At the hospital, you’d be forgiven for thinking Michael Jackson was visiting: There would be crowds of men pushing and shoving outside. Once you got through them, there was a good few hours of queuing at various sweaty counters before you got anywhere near standing in the grimy corridor to wait for the actual blood test.

This, as I remember was a lot more of a bloody affair than it is these days. Once I was jabbed with the syringe while standing in the corridor; another time sitting down in a room but, with the door open and all the people in the corridor leering at me as I looked delicately away and thought of England (was it a clean needle? I didn’t dare ask).

There was even a blood bucket into which the excess blood was squirted; another bucket for used syringes. The whole thing, frankly, filled me with dread.

So yesterday I went for my visa medical – my sixth, if you want numbers. And what a joy it was – it took longer to walk from the car park to the health centre than it did to have the test. For those who’d like to know the easiest way to do it, here’s a step-by-step:

1)      Go to:

2)      Click the link to apply for a temporary health card if you don’t already have one (if you do and you can’t remember the number, click and fill in the form anyway – it will retrieve your old number).

3)      Go back to the original page and click “Apply for medical fitness” on the left-hand column.

4)      Follow the steps – if you want a fast, no-stress option and money is not an object, click VIP service and opt for Safa Clinic.

5)      Print out the forms after paying online.  Take the documents listed plus two photos to your chosen testing centre.

I went to Safa Clinic – it said “executive employees and VIPs only” but I figured that I’m a VIP and executive employee to DH, really, and I didn’t mind paying the over-inflated fee (AED 690) for an easy experience. Go in, take a ticket, take your papers to the counter, do your blood test and skip off for a Park ‘n’ Shop sandwich.

It took me four minutes. And no blood bucket in sight.

A word on competitive mums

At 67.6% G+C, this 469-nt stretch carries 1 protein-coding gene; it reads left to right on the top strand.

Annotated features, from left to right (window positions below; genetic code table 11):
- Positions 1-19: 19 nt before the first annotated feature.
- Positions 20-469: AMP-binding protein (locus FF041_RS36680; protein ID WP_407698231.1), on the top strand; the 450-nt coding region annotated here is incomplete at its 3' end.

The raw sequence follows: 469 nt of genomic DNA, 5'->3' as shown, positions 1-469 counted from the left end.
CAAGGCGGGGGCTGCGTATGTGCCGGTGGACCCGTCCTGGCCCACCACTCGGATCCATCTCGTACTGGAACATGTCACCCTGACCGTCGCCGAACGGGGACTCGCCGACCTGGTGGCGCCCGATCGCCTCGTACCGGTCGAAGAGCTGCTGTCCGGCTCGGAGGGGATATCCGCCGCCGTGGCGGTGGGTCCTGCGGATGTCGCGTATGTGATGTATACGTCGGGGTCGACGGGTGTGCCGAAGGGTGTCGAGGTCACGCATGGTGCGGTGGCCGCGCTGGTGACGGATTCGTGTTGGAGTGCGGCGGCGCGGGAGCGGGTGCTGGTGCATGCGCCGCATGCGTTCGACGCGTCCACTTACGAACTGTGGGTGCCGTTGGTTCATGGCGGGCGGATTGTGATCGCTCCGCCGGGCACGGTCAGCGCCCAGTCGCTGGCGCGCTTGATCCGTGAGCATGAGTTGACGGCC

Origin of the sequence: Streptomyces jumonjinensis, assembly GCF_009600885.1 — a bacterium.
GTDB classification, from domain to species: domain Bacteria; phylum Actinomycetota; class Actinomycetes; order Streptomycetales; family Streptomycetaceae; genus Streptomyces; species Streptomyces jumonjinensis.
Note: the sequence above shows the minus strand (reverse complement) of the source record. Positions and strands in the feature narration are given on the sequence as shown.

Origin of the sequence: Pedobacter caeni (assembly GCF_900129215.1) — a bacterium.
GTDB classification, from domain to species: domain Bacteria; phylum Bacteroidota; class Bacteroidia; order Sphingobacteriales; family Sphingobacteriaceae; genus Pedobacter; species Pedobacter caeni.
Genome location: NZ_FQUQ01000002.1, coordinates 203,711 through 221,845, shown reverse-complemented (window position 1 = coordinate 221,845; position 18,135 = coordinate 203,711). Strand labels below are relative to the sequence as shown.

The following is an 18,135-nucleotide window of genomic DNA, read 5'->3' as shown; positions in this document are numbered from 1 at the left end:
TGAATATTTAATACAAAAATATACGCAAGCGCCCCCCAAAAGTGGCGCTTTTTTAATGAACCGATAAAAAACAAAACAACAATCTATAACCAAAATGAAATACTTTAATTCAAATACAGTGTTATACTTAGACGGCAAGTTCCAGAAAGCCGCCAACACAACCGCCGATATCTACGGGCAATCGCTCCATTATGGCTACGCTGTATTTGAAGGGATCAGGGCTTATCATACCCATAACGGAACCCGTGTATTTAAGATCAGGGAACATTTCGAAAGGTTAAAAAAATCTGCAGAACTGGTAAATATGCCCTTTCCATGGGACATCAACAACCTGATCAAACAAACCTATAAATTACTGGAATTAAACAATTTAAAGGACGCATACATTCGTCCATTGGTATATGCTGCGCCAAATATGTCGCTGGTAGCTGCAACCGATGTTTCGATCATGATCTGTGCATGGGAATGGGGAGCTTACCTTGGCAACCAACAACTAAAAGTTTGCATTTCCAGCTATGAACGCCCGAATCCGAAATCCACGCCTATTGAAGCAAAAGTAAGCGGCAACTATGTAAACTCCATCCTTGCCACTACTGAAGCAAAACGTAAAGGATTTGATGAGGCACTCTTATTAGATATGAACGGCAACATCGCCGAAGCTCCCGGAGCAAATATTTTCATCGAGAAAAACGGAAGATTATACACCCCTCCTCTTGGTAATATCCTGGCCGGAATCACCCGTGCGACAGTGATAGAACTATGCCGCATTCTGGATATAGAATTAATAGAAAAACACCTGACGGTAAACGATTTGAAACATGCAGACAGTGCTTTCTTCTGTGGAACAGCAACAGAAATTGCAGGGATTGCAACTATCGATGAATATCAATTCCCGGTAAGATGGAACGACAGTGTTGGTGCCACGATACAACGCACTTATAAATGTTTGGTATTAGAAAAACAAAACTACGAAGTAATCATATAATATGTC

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“When am I going to get humpy?”

It’s not a question I’d ever dreamed of hearing from 6-year-old DD, nevertheless it’s one she posed in front of DH and I this morning.

We exchanged panicked looks. I can still see DH’s face, frozen in horror as he pored over his sock drawer. I knew what he was thinking: “I know they grow up fast, but…”

I took control.

“Sorry, darling? What did you say?”

[DD in irritated voice]: “When am I going to get humpy? It’s just not fair! I’ve been waiting for ages!”

Quizzical look from me.

“You know! Humpy? The class camel? Everyone else is getting to take him home for the weekend, but I never get him! It’s not fair!”

She was referring to a stuffed camel that’s sent home with a different member of the class each weekend, so they can document what they did at the weekend, illustrated with photos of Humpy.

You won’t believe how competitive it gets.

Poor Humpy at Soneva Gili. Life's a bitch, eh?

It’s like the mums, once Humpy falls into their hands, start taking speed.

“I know we were just going to go to the mall this weekend, and maybe for a bike ride,” I imagine them telling their startled offspring, “but why don’t we actually jump on a plane to the Maldives? We could get the Presidential Villa at Soneva Gili and row Humpy over in a boat! If we flew via Sri Lanka, we could go elephant-riding and be back in time to take Humpy sky-diving over The Palm then out for dinner at At.Mos.Phere? What do you think, kids? Maybe we could make a tiny parachute out of silk and diamonds and throw Humpy off the top of the Burj Khalifa and make a video of him floating down over Dubai Fountain as we toast him with champagne and fireworks? Whaddya think? Has anyone else done that?”

I can tell you now, when DD finally gets Humpy, he’ll be eating toast and marmalade on the sofa and watching CBeebies. Period.

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October 11, 2011 at 5:46 pm